by ALEX CARNEVALE
La Grande Bellezza
dir. Paolo Sorrentino
The central character of The Great Beauty is the rather unfortunate-looking Jep (Toni Servillo). He postulates himself as a journalist of sorts, but he is more a critic of his culture. Since he resides in Rome this is no culture at all: it is a series of sex scenes bookended by lonely walks among ruins.
Rome began to fall for the first serious time in July of 1776. America was born on that day, or didn't you take social studies?
There is a scene in The Great Beauty where Jep, the master indiscriminator, happens upon a woman in a pool. (He has been peering through her fence.) "Aren't there any men who want to just tawk to you?" he growls while she paddles. Naturally, she accepts this peeping tom's invitation to a degrading party that evening. Jep was watching her bathe, what else could she have done?
Like any Roman after the fall, Jep requires no reason to use a woman, it is only a function of his being a Roman that dictates the misogyny. None of these people have ever even had the decency to watch Treme.
Toni Servillo attempts a brusque affability in the role, but he is badly undermanned for the part, appearing to be at most a disturbed creeper obsessed with his own failures, at best a non-murderous Patrick Bateman. He has a terrible habit of never moving his head to look at people, and this is not the only way he has totally abdicated his humanity. Humbert Humbert had like a scary amount of charm compared to this doltish fellow.
After publishing a mournful novelette, Jep acquires a kind of notional cache with some very desperate and pathetic people. Some have family who were complicit in the Fascist takeover of their country. Others are only intelligent enough to believe what they read.
Jep treasures this gross social life because he has not been able to write any fiction in over forty years. This case of writer's block leads him to go around interviewing artists, mostly women, who differ from him mostly because they have something to say and he does not. This disparity in inspiration angers him, so he tells the women that their art isn't very good, or goes off to have unprotected sex when his editor thinks he is reporting.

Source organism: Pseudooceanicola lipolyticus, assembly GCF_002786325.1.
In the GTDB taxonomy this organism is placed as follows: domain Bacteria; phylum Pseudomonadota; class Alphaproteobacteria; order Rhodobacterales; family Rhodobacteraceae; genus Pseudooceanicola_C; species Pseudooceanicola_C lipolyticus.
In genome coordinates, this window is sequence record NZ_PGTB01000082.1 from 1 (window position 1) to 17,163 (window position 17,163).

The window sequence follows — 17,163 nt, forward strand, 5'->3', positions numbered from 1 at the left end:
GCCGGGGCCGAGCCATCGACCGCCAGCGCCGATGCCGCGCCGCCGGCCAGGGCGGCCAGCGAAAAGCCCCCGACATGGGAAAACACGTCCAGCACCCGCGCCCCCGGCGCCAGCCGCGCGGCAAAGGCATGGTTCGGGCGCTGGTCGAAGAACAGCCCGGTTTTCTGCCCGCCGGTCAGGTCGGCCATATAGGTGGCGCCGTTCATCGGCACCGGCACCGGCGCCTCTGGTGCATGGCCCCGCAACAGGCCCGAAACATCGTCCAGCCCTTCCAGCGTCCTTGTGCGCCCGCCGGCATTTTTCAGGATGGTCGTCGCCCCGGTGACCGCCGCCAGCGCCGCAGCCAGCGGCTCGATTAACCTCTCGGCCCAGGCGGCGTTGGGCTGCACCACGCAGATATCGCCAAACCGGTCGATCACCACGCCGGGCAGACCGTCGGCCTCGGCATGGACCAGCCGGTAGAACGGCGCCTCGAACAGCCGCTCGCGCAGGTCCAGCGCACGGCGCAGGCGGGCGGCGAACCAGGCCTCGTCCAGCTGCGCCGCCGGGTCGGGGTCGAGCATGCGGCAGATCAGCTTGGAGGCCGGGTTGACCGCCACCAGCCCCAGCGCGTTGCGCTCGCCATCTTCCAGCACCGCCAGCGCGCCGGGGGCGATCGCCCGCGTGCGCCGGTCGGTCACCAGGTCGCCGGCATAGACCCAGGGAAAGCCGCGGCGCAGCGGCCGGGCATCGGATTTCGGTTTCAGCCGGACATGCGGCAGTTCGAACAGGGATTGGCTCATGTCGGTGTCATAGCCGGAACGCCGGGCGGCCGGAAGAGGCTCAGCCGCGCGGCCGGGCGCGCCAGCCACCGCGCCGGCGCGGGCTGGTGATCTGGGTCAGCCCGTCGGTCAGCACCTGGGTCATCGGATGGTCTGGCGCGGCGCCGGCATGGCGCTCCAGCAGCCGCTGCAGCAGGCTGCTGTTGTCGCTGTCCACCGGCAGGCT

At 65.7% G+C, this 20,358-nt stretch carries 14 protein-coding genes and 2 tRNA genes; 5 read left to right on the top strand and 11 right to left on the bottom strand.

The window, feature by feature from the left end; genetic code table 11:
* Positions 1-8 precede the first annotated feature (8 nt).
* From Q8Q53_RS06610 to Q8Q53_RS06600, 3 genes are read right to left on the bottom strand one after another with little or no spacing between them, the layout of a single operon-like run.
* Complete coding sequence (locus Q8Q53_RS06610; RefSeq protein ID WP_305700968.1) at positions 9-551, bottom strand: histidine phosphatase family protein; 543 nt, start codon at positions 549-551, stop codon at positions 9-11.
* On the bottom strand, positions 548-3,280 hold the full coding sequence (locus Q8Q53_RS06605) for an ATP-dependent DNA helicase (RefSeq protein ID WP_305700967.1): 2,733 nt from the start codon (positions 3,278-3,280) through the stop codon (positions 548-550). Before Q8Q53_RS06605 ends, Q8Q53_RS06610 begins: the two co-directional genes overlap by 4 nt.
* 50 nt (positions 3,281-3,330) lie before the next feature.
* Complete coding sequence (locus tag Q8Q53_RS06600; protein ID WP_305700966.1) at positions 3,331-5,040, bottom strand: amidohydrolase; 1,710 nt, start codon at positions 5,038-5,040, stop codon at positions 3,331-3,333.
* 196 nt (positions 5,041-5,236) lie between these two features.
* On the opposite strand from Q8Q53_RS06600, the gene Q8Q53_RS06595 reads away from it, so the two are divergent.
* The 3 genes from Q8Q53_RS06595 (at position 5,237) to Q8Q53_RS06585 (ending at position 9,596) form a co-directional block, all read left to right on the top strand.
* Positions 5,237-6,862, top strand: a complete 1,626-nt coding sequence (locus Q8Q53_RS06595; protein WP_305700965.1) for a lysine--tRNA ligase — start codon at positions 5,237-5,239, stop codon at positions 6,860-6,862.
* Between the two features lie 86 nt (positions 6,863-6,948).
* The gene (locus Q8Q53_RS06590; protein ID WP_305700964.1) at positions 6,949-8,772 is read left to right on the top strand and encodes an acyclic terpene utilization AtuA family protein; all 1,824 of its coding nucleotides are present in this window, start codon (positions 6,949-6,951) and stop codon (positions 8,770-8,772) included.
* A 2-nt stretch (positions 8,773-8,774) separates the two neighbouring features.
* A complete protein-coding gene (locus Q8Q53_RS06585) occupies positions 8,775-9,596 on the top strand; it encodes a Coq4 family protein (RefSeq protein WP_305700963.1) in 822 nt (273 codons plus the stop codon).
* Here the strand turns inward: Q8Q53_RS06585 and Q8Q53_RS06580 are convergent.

The party he invites the stripper lounging in the pool to is terribly unfun. The Great Beauty makes a congo line look like a scene in The Human Centipede; the viewer has no choice but to avert her eyes. In the shadow of neon and garbage, Jep and his friends wonder aloud what other countries think of Italy. This is most important to him, as if he were content with a bronze at a beauty pageant.
Rome is a pretty rough city for women, who at the very least are met with constant catcalls. Many of the men are not afraid to approach a woman alone and harass her, touch her body, suggest she put on winter booties when they are out of season, or make her murder someone in an Amanda Knox-esque fashion. It is even worse to be a man in Rome, The Great Beauty argues for like eight hours, because you have to witness all of this and are thus incriminated in the sexist effluvium by proxy.
These decadent events that celebrate the fall involve a great mix of ages. It is implied there is family money at work in these gatherings. The great mass of people at the soiree are constantly peeling back their heads and aiming them skywards. It isn't that the dancers don't enjoy their escapades, but it seems best to check if something more funsies is on the horizon.
There is little mention of God in The Great Beauty, for he is forsaken in the end, and that is why the city of Rome is cursed. In the painful and over-elaborate cinematography of the dying metropolis, Jep trolls for women in the shadows; there by the river! He is a connoisseur of people who he can decide not to be sympathetic towards later on.
"There is no reason anything is beautiful," wrote John Cage, who was beautiful. The Great Beauty attempts to convince us that even something aesthetically appealing on the surface can be disgusting underneath, a lesson most of us learn before third grade. Jep is unable to absolve himself from the decline that surrounds him, and that is the only heartening part about this cynical film. If a man tumbles from the roof of a building, he might very well enjoy his ride down. But coming down so quickly is a bit disorienting. A man could, probably, only fall so far so fast.
Alex Carnevale is the editor of This Recording.
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